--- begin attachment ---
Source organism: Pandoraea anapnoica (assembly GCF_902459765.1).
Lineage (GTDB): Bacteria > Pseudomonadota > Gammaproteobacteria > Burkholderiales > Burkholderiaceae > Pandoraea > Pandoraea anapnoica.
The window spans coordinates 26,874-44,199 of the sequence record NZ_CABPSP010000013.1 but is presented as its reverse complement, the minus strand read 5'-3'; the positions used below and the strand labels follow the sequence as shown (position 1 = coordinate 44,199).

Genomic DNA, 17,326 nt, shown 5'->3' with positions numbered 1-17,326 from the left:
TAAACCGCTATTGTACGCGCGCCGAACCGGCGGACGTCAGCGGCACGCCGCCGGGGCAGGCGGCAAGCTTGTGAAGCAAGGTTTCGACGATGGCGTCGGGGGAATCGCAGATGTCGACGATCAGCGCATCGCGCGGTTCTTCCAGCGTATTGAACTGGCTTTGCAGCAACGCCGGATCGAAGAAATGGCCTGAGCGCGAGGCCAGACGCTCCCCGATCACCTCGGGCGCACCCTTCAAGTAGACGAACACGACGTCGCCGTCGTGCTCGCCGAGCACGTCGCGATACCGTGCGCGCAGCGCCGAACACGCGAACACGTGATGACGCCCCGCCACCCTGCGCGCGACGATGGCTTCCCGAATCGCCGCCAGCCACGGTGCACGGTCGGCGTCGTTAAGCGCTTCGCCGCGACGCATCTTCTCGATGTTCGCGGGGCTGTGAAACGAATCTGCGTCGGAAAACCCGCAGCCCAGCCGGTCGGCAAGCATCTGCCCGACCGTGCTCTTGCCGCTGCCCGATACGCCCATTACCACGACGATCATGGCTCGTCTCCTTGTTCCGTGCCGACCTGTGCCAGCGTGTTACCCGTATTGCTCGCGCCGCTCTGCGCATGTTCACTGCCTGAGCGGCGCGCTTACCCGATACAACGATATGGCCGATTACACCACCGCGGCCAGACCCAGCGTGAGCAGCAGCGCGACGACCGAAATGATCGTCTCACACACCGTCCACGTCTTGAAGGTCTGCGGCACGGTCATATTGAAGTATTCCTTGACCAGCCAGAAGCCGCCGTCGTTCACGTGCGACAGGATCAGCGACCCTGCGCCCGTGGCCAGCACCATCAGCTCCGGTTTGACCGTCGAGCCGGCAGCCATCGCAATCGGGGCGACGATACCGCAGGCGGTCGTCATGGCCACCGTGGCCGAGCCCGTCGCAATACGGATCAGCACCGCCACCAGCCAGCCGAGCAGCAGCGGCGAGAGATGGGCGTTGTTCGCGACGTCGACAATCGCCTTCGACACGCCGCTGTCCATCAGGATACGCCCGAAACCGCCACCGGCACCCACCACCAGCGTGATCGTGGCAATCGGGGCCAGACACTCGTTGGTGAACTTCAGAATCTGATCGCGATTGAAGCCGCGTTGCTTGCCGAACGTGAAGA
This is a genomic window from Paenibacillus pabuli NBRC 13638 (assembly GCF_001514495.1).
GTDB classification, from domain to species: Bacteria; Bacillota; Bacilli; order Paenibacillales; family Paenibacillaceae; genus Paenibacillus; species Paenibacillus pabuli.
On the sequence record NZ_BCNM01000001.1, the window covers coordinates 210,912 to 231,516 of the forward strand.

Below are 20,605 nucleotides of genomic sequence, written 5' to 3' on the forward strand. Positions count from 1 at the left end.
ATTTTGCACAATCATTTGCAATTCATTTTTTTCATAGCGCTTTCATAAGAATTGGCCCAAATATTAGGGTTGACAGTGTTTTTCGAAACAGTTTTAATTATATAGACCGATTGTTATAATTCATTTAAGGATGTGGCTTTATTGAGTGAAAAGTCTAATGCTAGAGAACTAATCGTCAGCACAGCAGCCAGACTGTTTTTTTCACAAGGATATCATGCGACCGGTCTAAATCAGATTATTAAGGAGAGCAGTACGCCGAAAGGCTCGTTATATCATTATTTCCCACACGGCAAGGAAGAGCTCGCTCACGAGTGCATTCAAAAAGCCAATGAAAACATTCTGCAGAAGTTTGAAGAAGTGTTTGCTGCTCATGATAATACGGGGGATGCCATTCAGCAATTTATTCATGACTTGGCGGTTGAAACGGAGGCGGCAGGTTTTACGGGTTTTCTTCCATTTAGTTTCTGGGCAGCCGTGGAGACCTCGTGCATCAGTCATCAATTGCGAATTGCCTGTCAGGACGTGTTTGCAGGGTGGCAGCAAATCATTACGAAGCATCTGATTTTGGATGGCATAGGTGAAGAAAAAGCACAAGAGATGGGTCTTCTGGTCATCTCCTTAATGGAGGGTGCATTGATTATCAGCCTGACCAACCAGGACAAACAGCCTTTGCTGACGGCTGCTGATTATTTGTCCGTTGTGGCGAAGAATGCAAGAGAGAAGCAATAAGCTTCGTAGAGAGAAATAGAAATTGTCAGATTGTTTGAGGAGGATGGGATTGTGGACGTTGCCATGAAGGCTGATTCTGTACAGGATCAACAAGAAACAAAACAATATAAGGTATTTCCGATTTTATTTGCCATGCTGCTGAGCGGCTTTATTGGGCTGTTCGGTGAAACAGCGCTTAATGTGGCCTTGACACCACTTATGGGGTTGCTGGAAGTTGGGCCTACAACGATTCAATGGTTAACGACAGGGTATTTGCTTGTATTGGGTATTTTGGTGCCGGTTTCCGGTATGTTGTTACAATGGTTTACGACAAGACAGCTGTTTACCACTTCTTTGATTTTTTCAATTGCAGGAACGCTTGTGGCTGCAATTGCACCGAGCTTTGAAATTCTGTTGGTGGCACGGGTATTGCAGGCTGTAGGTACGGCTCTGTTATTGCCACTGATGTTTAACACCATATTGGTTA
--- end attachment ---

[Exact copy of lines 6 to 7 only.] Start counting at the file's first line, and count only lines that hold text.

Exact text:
This is a genomic window from Paenibacillus pabuli NBRC 13638 (assembly GCF_001514495.1).
GTDB classification, from domain to species: Bacteria; Bacillota; Bacilli; order Paenibacillales; family Paenibacillaceae; genus Paenibacillus; species Paenibacillus pabuli.